The rest of the week is spent working with our Vision Source team. My title is senior vice president of clinical strategies. I team with Jim Greenwood and Paul Williams, OD, to help work with our members and administrators to find opportunities for our members in the managed care world. I work with Daphne Reznik and Tami Franklin, who manage our Vision Source Representatives program. They work to provide programs, meeting content and training for staff members in the Vision Source offices. I also help our vendor team when needed on special projects. And I work with the Exchange committee to help organize our national meeting.
I still spend five to 10 weekends in the race car every year. It is great fun racing the young guys and sometimes winning, when experience beats exuberance. After winning World Championships in 2003, 2004, 2009 and 2010, I now don’t worry about the points race and just go to tracks that I have always wanted to race
PCON: What have you learned?
Ellisor: There is tremendous power in empowering talented people who share the same vision.
Christensen: I have learned that optometry is a great profession. Family and God are central to all that I do, and my decisions must be based on my best interpretation of what is right. Children and grandchildren are great treasures and should be enjoyed. Having a great wife and partner is the greatest blessing of all.
PCON: What is your most significant accomplishment?
Ellisor: I inspired a team of leaders with a model to enrich lives by helping independent optometrists realize their full potential.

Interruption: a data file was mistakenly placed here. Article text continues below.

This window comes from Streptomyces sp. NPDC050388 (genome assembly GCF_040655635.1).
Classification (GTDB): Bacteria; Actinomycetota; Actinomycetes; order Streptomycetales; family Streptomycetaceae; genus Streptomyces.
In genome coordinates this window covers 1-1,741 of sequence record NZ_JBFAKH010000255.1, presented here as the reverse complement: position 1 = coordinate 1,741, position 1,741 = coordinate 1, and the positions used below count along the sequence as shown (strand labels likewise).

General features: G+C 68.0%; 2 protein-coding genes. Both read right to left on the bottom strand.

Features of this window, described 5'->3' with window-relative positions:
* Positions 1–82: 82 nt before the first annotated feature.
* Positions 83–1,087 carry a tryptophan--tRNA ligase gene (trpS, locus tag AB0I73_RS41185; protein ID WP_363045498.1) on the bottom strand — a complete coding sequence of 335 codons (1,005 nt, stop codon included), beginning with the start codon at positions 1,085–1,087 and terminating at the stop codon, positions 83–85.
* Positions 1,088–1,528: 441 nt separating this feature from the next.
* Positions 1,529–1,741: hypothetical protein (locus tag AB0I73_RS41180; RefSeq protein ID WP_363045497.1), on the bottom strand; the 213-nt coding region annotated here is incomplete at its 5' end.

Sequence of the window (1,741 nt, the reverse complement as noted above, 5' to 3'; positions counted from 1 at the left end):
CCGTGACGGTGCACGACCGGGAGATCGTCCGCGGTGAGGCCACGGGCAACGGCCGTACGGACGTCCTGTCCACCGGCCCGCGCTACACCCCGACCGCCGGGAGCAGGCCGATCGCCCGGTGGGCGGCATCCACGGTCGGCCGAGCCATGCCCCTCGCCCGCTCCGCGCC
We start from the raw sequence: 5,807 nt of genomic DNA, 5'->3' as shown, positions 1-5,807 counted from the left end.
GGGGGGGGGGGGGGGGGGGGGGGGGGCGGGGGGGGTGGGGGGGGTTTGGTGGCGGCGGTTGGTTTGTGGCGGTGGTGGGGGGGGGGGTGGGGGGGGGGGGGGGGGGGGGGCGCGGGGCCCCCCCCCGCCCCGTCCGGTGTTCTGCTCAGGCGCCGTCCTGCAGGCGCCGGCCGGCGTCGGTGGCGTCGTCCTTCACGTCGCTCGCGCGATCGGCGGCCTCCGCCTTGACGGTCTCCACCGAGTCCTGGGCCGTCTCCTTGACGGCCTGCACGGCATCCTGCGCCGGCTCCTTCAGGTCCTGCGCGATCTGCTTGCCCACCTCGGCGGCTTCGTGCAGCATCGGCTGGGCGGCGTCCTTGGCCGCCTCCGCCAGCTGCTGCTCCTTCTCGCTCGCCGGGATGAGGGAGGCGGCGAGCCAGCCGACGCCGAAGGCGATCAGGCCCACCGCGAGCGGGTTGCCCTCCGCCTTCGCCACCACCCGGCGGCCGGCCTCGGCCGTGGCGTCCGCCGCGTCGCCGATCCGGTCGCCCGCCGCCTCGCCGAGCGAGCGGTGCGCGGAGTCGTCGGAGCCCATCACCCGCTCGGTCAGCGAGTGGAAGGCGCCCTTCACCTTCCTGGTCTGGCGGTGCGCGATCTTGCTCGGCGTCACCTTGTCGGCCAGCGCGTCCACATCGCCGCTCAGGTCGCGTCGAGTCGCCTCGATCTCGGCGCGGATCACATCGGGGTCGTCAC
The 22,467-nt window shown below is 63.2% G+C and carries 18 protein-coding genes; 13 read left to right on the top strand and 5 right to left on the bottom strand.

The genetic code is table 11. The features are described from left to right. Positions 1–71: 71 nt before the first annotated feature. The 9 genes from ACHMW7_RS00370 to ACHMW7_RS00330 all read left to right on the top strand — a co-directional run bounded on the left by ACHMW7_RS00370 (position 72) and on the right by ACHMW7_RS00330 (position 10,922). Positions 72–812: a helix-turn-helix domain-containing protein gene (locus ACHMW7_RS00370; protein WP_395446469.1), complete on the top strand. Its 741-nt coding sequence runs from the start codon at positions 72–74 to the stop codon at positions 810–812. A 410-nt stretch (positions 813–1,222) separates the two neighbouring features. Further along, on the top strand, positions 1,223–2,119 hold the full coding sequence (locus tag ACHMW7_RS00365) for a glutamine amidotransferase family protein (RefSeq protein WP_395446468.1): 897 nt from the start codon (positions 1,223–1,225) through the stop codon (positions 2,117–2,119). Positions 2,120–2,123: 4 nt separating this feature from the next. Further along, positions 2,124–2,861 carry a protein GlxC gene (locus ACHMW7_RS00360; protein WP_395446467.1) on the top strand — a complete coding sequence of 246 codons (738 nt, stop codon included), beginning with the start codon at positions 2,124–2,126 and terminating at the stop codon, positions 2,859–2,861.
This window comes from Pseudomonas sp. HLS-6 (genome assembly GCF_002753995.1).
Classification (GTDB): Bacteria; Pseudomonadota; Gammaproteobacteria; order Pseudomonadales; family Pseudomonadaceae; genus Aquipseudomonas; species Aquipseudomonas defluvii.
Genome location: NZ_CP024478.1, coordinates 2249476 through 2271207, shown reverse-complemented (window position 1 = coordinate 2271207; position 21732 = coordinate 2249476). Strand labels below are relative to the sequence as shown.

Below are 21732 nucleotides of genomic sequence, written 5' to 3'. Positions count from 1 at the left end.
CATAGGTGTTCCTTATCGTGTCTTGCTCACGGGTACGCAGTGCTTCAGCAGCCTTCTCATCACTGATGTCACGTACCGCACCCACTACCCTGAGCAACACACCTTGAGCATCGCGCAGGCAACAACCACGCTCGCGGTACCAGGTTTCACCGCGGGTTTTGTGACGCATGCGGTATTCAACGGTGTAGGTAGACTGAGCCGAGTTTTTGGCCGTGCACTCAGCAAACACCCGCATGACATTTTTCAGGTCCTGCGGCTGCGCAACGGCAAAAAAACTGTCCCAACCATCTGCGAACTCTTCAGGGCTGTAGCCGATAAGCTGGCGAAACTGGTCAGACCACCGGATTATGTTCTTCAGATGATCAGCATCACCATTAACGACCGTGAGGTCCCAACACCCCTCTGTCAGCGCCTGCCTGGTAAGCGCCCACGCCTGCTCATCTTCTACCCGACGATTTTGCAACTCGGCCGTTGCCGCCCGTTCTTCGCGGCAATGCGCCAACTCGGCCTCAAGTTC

Christensen: On the personal side, a strong and lasting relationship with my Lord, spouse and family.
On the professional side: Being an early adapter to new technology, new procedures and being part of an organization that has changed the future for independent optometry.
PCON: What have you contributed to optometry?
Ellisor: Through encouraging optometrists to address change in a united fashion, hopefully I’ve played a role that helps ensure that private practice optometry continues to thrive and inspired others to do the same.
Christensen: I hope that I have helped establish a higher level of scope of practice for optometry across the nation and helped keep independent optometric practice profitable and vibrant.
PCON: What do you enjoy most about optometry?
Ellisor: That’s easy. It’s all about people, whether it’s our patients, staff, colleagues or our vendor partners. Our profession is comprised of the nicest, most caring people on earth who earnestly strive to enrich the lives of those that they serve.
Christensen: The people: patients, staff, vendors, optometric colleagues and the Vision Source team.
PCON: What do you wish for the future of optometry?
Ellisor: That it continues to embrace change, capitalizing on the opportunities that it brings, further solidifying its position as the eye care gatekeeper.
Furthermore, health care reform offers optometry the opportunity to rewrite its role to make tremendous contributions in managing population health. I hope that private practice continues to be innovative in its role as a provider of products and services so that it continues to offer opportunities for optometric entrepreneurs. My son recently graduated from UHCO and is currently working in our practice, and my daughter has just begun her second year at UHCO. I dream of an even more rewarding profession for their generation.
Christensen: That the best young students will choose optometry for their profession and that they can find a new location or partnership in a privately owned and operated practice. – by Chelsea Frajerman Pardes